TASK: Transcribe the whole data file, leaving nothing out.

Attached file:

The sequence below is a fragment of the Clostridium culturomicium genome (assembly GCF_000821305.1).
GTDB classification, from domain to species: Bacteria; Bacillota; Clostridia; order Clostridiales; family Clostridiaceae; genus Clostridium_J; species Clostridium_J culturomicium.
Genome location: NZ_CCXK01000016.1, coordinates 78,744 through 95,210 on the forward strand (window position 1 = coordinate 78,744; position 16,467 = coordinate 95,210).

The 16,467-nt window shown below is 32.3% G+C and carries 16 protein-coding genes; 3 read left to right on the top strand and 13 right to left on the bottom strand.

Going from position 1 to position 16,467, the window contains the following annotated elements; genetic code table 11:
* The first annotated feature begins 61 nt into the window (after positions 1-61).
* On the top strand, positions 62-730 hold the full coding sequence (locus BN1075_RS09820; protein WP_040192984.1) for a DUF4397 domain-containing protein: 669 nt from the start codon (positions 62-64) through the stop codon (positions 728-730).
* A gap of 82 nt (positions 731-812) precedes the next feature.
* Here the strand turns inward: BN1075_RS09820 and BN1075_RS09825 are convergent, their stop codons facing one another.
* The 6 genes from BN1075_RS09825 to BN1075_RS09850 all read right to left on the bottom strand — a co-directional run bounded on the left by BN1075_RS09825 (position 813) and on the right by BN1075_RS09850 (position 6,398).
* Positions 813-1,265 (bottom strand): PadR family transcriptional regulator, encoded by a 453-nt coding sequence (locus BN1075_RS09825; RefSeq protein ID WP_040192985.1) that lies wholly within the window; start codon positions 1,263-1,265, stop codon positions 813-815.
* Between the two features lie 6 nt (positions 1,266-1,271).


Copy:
The sequence below is a fragment of the Clostridium culturomicium genome (assembly GCF_000821305.1).
GTDB classification, from domain to species: Bacteria; Bacillota; Clostridia; order Clostridiales; family Clostridiaceae; genus Clostridium_J; species Clostridium_J culturomicium.
Genome location: NZ_CCXK01000016.1, coordinates 78,744 through 95,210 on the forward strand (window position 1 = coordinate 78,744; position 16,467 = coordinate 95,210).

The 16,467-nt window shown below is 32.3% G+C and carries 16 protein-coding genes; 3 read left to right on the top strand and 13 right to left on the bottom strand.

Going from position 1 to position 16,467, the window contains the following annotated elements; genetic code table 11:
* The first annotated feature begins 61 nt into the window (after positions 1-61).
* On the top strand, positions 62-730 hold the full coding sequence (locus BN1075_RS09820; protein WP_040192984.1) for a DUF4397 domain-containing protein: 669 nt from the start codon (positions 62-64) through the stop codon (positions 728-730).
* A gap of 82 nt (positions 731-812) precedes the next feature.
* Here the strand turns inward: BN1075_RS09820 and BN1075_RS09825 are convergent, their stop codons facing one another.
* The 6 genes from BN1075_RS09825 to BN1075_RS09850 all read right to left on the bottom strand — a co-directional run bounded on the left by BN1075_RS09825 (position 813) and on the right by BN1075_RS09850 (position 6,398).
* Positions 813-1,265 (bottom strand): PadR family transcriptional regulator, encoded by a 453-nt coding sequence (locus BN1075_RS09825; RefSeq protein ID WP_040192985.1) that lies wholly within the window; start codon positions 1,263-1,265, stop codon positions 813-815.
* Between the two features lie 6 nt (positions 1,266-1,271).